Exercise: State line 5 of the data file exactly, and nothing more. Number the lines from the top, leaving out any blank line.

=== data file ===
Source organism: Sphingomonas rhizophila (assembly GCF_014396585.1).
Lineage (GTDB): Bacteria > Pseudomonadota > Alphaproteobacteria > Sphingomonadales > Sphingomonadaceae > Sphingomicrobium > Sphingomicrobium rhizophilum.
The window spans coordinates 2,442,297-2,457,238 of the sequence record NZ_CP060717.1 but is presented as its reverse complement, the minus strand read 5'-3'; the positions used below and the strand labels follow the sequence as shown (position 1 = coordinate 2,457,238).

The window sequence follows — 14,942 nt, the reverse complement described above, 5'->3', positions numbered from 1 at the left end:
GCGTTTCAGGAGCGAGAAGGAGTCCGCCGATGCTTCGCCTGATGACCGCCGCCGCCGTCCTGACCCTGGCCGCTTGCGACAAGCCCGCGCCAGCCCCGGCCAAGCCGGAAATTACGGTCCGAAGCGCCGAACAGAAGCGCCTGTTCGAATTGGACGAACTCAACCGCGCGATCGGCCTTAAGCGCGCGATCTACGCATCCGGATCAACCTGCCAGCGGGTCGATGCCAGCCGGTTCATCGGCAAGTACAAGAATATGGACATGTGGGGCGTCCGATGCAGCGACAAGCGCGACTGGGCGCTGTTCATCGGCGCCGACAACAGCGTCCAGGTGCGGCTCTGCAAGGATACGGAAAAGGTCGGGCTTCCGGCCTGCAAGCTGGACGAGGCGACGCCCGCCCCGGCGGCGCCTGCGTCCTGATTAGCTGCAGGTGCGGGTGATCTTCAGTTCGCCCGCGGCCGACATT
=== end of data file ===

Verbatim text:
GCGTTTCAGGAGCGAGAAGGAGTCCGCCGATGCTTCGCCTGATGACCGCCGCCGCCGTCCTGACCCTGGCCGCTTGCGACAAGCCCGCGCCAGCCCCGGCCAAGCCGGAAATTACGGTCCGAAGCGCCGAACAGAAGCGCCTGTTCGAATTGGACGAACTCAACCGCGCGATCGGCCTTAAGCGCGCGATCTACGCATCCGGATCAACCTGCCAGCGGGTCGATGCCAGCCGGTTCATCGGCAAGTACAAGAATATGGACATGTGGGGCGTCCGATGCAGCGACAAGCGCGACTGGGCGCTGTTCATCGGCGCCGACAACAGCGTCCAGGTGCGGCTCTGCAAGGATACGGAAAAGGTCGGGCTTCCGGCCTGCAAGCTGGACGAGGCGACGCCCGCCCCGGCGGCGCCTGCGTCCTGATTAGCTGCAGGTGCGGGTGATCTTCAGTTCGCCCGCGGCCGACATT